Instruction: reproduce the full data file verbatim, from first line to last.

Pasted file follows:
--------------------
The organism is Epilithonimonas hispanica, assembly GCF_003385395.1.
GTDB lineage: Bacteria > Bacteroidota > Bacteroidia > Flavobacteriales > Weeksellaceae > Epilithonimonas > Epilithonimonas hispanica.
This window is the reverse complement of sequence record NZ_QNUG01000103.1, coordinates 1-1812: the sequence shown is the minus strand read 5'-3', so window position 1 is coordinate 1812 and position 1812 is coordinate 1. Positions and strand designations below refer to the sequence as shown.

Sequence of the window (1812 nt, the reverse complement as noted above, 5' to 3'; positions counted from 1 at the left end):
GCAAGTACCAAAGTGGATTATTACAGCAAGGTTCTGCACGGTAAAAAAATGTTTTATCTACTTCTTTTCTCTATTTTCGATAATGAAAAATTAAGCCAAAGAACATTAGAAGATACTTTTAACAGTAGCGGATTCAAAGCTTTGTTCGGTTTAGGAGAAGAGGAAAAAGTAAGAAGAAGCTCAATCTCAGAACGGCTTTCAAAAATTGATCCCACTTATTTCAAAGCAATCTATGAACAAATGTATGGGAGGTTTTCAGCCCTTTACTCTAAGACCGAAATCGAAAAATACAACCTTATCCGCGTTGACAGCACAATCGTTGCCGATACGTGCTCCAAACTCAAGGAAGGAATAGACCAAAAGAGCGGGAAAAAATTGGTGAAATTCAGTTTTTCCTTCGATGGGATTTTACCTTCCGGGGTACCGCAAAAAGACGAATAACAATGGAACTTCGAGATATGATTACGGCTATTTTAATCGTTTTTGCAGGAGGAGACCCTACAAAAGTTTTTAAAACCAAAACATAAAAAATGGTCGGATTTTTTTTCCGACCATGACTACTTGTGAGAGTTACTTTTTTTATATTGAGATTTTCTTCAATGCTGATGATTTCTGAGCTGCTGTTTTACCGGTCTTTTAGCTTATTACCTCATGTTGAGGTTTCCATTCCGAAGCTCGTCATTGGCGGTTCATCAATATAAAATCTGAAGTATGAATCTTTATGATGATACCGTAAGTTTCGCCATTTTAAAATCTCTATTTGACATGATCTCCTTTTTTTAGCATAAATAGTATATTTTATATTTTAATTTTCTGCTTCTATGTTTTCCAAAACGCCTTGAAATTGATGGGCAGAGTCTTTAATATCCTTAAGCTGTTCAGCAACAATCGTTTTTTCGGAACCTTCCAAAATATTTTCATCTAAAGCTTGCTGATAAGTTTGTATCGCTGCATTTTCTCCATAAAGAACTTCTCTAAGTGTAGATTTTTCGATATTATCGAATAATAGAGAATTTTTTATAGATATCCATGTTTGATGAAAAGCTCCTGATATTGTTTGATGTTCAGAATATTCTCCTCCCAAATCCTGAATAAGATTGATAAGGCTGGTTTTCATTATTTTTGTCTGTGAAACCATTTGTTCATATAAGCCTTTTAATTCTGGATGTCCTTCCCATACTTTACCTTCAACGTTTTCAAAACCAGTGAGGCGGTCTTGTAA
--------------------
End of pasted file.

The organism is Epilithonimonas hispanica, assembly GCF_003385395.1.
GTDB lineage: Bacteria > Bacteroidota > Bacteroidia > Flavobacteriales > Weeksellaceae > Epilithonimonas > Epilithonimonas hispanica.
This window is the reverse complement of sequence record NZ_QNUG01000103.1, coordinates 1-1812: the sequence shown is the minus strand read 5'-3', so window position 1 is coordinate 1812 and position 1812 is coordinate 1. Positions and strand designations below refer to the sequence as shown.

Sequence of the window (1812 nt, the reverse complement as noted above, 5' to 3'; positions counted from 1 at the left end):
GCAAGTACCAAAGTGGATTATTACAGCAAGGTTCTGCACGGTAAAAAAATGTTTTATCTACTTCTTTTCTCTATTTTCGATAATGAAAAATTAAGCCAAAGAACATTAGAAGATACTTTTAACAGTAGCGGATTCAAAGCTTTGTTCGGTTTAGGAGAAGAGGAAAAAGTAAGAAGAAGCTCAATCTCAGAACGGCTTTCAAAAATTGATCCCACTTATTTCAAAGCAATCTATGAACAAATGTATGGGAGGTTTTCAGCCCTTTACTCTAAGACCGAAATCGAAAAATACAACCTTATCCGCGTTGACAGCACAATCGTTGCCGATACGTGCTCCAAACTCAAGGAAGGAATAGACCAAAAGAGCGGGAAAAAATTGGTGAAATTCAGTTTTTCCTTCGATGGGATTTTACCTTCCGGGGTACCGCAAAAAGACGAATAACAATGGAACTTCGAGATATGATTACGGCTATTTTAATCGTTTTTGCAGGAGGAGACCCTACAAAAGTTTTTAAAACCAAAACATAAAAAATGGTCGGATTTTTTTTCCGACCATGACTACTTGTGAGAGTTACTTTTTTTATATTGAGATTTTCTTCAATGCTGATGATTTCTGAGCTGCTGTTTTACCGGTCTTTTAGCTTATTACCTCATGTTGAGGTTTCCATTCCGAAGCTCGTCATTGGCGGTTCATCAATATAAAATCTGAAGTATGAATCTTTATGATGATACCGTAAGTTTCGCCATTTTAAAATCTCTATTTGACATGATCTCCTTTTTTTAGCATAAATAGTATATTTTATATTTTAATTTTCTGCTTCTATGTTTTCCAAAACGCCTTGAAATTGATGGGCAGAGTCTTTAATATCCTTAAGCTGTTCAGCAACAATCGTTTTTTCGGAACCTTCCAAAATATTTTCATCTAAAGCTTGCTGATAAGTTTGTATCGCTGCATTTTCTCCATAAAGAACTTCTCTAAGTGTAGATTTTTCGATATTATCGAATAATAGAGAATTTTTTATAGATATCCATGTTTGATGAAAAGCTCCTGATATTGTTTGATGTTCAGAATATTCTCCTCCCAAATCCTGAATAAGATTGATAAGGCTGGTTTTCATTATTTTTGTCTGTGAAACCATTTGTTCATATAAGCCTTTTAATTCTGGATGTCCTTCCCATACTTTACCTTCAACGTTTTCAAAACCAGTGAGGCGGTCTTGTAA